March 2017 FDA Report Provides Update On Emerging Safety Issue: Breast Implant-Associated Anaplastic Large Cell Lymphoma (BIA-ALCL)
In March 2017 the FDA updated its "Breast Implant-Associated Anaplastic Large Cell Lymphoma (BIA-ALCL)" information page (accessed 3/31/17).
The most notable new facts are found in the Medical Device Reports part of this FDA breast implants - lymphoma page, specifically the most-current figures on the number of BIA-ALCL cases:
As of February 1, 2017, the FDA has received a total of 359 medical device reports (MDRs) of BIA-ALCL, including nine deaths. There are 231 reports that included information on the implant surface. Of these, 203 were reported to be textured implants and 28 reported to be smooth implants. Most of the reports contained no information about the surface textures of any previous implants. In addition, 312 of the 359 reports included information on implant fill types. Of these, 186 reported implants filled with silicone gel and 126 reported implants filled with saline.
From this March 21, 2017 article, "9 Deaths Are Linked to Rare Cancer From Breast Implants", published by The New York Times (NYT), we get some background information and observations regarding this still-emerging health problem:
About 290,000 women in the United States had implants for breast enlargement in 2016, and 109,000 received them for reconstruction after breast cancer, according to the American Society of Plastic Surgeons.
In many cases when the lymphoma occurs, just removing the implant and the tissue around it eliminates the disease. But some women may need chemotherapy and radiation.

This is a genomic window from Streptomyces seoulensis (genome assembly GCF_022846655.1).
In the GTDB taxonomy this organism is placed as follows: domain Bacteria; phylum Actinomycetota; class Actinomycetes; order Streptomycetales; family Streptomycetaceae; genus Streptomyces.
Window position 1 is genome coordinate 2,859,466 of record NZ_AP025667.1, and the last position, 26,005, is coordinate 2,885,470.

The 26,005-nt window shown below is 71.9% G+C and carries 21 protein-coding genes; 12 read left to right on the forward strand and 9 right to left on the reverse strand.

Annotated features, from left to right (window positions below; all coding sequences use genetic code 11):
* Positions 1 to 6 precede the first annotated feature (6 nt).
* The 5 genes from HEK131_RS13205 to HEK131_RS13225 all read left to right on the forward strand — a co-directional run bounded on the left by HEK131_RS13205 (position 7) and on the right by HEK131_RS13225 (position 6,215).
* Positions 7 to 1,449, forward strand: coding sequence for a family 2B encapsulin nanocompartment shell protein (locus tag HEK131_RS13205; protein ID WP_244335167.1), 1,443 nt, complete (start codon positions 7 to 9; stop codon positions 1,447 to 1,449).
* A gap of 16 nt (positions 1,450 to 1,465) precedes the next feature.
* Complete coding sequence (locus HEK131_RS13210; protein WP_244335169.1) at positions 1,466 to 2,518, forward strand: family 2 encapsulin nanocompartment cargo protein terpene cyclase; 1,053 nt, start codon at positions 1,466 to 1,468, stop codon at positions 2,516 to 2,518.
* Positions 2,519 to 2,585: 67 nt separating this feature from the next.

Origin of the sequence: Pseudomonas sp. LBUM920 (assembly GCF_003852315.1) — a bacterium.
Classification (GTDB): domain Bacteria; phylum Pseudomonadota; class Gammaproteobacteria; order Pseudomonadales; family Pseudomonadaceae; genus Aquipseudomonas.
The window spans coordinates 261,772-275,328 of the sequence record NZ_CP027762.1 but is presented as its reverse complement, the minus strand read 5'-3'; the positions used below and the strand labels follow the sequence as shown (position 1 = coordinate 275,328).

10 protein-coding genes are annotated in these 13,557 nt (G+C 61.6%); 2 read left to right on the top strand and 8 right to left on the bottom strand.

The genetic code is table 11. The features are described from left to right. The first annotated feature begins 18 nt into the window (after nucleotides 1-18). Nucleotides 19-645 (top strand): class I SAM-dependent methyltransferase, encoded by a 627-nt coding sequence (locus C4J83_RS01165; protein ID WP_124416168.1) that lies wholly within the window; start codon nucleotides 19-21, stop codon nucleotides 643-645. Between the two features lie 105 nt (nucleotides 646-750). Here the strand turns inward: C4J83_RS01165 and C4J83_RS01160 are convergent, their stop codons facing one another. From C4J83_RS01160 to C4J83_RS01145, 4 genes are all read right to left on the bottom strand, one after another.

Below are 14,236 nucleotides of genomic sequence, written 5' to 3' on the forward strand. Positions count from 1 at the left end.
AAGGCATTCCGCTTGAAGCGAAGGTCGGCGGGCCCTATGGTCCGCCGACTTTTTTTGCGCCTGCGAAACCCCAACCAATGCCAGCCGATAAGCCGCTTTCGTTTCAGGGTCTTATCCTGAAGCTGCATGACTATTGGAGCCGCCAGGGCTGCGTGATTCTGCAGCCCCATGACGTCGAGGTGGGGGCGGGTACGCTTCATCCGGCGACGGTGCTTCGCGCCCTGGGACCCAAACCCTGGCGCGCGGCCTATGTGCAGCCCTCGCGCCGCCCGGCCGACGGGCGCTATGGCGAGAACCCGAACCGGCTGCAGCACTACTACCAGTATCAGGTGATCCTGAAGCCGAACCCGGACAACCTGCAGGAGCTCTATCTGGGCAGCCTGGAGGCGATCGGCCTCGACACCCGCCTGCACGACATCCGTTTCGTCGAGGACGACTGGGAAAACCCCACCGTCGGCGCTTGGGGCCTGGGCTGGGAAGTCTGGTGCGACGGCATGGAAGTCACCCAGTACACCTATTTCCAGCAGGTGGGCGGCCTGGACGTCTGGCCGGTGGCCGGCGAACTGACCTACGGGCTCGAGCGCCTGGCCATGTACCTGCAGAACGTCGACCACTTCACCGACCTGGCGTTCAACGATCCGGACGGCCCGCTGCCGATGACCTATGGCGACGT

Why there is a difference in risk related to the surfaces is not known, but the body’s reaction to textured implants is different from its reaction to smooth ones, according to Dr. Alex K. Wong, a plastic surgeon and researcher at the University of Southern California’s Keck School of Medicine. Tissue grows into microscopic grooves in the textured implants....
“We’re still trying to find out why the surface matters,” he said, adding that in some cases the cancer seems also to be associated with a certain bacterial infection.
Surgeons use textured implants if they want the implant to stick in place and not move, which is important for newer, anatomically shaped implants that would look bad if they were to shift or turn upside down.
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One may wonder about the timing of this March 2017 FDA update report about a little-known and rare type of lymphoma, or blood cancer, developing in some women who have had breast implant procedures done for augmentation or reconstruction purposes. The same NYT news story provides some contextual information which seems to help understand that issue:
A spokeswoman for the F.D.A., Stephanie Caccomo, said Tuesday’s announcement was made because “in 2016, there were several advances in the description of the disease and treatment recommendations, including recognition of the disease by the World Health Organization and publication of diagnosis and treatment guidelines by the Plastic Surgery Foundation and National Comprehensive Cancer Network.”
Together with other law firms, we are currently investigating breast implant - lymphoma cases as possible products liability lawsuits against the responsible medical device companies.
Of course we will continue to monitor the medical literature and regulatory realm for further developments concerning breast implant-associated anaplastic large cell lymphoma (BIA-ALCL).